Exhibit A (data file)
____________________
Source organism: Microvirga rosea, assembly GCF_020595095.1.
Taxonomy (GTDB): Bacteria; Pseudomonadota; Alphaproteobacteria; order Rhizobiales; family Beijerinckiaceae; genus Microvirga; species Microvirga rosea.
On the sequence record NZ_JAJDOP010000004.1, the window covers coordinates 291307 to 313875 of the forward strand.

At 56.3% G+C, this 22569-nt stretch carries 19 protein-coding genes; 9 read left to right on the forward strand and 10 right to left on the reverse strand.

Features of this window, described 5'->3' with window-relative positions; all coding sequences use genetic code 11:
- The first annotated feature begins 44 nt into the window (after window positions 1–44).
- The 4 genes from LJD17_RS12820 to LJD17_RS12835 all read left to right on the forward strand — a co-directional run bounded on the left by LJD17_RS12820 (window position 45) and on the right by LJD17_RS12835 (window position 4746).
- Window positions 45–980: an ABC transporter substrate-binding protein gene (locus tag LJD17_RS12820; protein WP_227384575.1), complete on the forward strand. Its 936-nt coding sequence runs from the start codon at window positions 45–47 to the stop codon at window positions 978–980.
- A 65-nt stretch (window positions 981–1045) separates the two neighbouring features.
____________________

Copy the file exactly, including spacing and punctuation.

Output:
Source organism: Microvirga rosea, assembly GCF_020595095.1.
Taxonomy (GTDB): Bacteria; Pseudomonadota; Alphaproteobacteria; order Rhizobiales; family Beijerinckiaceae; genus Microvirga; species Microvirga rosea.
On the sequence record NZ_JAJDOP010000004.1, the window covers coordinates 291307 to 313875 of the forward strand.

At 56.3% G+C, this 22569-nt stretch carries 19 protein-coding genes; 9 read left to right on the forward strand and 10 right to left on the reverse strand.

Features of this window, described 5'->3' with window-relative positions; all coding sequences use genetic code 11:
- The first annotated feature begins 44 nt into the window (after window positions 1–44).
- The 4 genes from LJD17_RS12820 to LJD17_RS12835 all read left to right on the forward strand — a co-directional run bounded on the left by LJD17_RS12820 (window position 45) and on the right by LJD17_RS12835 (window position 4746).
- Window positions 45–980: an ABC transporter substrate-binding protein gene (locus tag LJD17_RS12820; protein WP_227384575.1), complete on the forward strand. Its 936-nt coding sequence runs from the start codon at window positions 45–47 to the stop codon at window positions 978–980.
- A 65-nt stretch (window positions 981–1045) separates the two neighbouring features.